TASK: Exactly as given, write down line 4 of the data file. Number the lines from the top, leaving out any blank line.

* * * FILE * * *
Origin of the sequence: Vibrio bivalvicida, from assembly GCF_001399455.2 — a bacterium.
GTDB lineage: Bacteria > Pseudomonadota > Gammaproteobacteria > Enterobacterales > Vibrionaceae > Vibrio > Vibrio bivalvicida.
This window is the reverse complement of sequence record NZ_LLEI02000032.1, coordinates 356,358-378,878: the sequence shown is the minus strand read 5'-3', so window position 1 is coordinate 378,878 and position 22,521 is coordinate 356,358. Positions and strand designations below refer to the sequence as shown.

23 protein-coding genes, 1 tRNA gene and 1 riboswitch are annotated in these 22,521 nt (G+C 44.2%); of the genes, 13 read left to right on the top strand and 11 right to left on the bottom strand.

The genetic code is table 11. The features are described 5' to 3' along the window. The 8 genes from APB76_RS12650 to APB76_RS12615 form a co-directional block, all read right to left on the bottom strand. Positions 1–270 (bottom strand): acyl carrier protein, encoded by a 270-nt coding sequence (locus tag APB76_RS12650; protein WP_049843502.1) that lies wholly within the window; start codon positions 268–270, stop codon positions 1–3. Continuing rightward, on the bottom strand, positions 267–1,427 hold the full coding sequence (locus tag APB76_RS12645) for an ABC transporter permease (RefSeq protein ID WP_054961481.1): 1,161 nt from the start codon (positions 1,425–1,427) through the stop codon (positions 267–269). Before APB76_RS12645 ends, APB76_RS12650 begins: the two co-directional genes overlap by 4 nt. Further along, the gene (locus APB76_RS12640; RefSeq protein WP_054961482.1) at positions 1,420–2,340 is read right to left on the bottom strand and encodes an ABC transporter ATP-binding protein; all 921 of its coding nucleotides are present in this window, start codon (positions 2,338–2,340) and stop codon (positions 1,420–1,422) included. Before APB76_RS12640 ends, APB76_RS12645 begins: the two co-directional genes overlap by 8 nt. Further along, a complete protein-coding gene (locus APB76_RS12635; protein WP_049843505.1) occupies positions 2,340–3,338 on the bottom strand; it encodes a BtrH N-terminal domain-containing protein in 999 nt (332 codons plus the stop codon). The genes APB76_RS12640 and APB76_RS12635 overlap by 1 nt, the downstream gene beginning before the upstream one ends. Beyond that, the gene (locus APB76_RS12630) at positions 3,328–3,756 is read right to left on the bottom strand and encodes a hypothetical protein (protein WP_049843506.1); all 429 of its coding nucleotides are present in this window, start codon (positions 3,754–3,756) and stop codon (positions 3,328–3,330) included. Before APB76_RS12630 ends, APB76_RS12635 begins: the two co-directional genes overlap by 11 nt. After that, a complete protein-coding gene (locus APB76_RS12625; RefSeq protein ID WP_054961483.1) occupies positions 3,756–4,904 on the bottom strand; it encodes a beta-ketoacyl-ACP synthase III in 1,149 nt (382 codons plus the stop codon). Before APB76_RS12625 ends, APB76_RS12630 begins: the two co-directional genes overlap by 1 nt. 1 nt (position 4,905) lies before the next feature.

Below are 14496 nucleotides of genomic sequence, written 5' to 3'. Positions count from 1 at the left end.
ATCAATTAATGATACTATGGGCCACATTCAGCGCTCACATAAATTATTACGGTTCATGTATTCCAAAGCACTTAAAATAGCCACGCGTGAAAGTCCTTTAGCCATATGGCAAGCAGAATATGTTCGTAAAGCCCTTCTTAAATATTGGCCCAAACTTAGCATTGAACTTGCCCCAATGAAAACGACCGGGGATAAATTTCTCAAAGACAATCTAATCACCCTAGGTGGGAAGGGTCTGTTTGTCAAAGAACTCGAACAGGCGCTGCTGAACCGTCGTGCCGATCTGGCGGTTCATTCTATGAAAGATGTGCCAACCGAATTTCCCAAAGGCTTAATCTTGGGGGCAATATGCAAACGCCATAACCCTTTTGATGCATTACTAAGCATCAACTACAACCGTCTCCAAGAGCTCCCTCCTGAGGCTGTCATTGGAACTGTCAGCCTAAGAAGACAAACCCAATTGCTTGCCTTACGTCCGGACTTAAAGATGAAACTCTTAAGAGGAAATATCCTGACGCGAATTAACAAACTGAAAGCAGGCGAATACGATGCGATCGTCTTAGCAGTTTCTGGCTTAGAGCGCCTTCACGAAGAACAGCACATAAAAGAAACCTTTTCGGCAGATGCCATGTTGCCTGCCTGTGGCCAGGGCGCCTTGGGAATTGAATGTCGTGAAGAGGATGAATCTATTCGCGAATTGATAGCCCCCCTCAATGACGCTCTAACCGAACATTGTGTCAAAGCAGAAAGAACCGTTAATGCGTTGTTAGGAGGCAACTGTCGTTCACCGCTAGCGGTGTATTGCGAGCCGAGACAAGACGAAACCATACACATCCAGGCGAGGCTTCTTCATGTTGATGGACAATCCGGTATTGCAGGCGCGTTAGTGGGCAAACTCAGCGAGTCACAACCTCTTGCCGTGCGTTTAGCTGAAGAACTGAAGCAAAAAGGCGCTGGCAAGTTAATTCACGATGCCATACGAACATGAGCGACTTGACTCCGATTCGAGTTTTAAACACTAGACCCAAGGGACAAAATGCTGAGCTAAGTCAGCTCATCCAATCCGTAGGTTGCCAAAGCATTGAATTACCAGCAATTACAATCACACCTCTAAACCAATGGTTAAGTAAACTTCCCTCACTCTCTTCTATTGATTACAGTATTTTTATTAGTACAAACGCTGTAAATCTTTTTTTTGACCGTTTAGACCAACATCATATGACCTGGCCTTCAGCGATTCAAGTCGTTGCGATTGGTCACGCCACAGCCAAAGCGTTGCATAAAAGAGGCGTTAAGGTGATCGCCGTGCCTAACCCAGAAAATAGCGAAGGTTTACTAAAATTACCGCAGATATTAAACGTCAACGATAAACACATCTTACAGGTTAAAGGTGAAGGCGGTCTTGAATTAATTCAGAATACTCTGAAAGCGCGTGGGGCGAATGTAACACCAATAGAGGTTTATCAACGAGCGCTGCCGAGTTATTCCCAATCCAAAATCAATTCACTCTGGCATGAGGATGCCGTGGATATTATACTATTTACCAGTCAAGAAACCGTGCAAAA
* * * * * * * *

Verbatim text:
23 protein-coding genes, 1 tRNA gene and 1 riboswitch are annotated in these 22,521 nt (G+C 44.2%); of the genes, 13 read left to right on the top strand and 11 right to left on the bottom strand.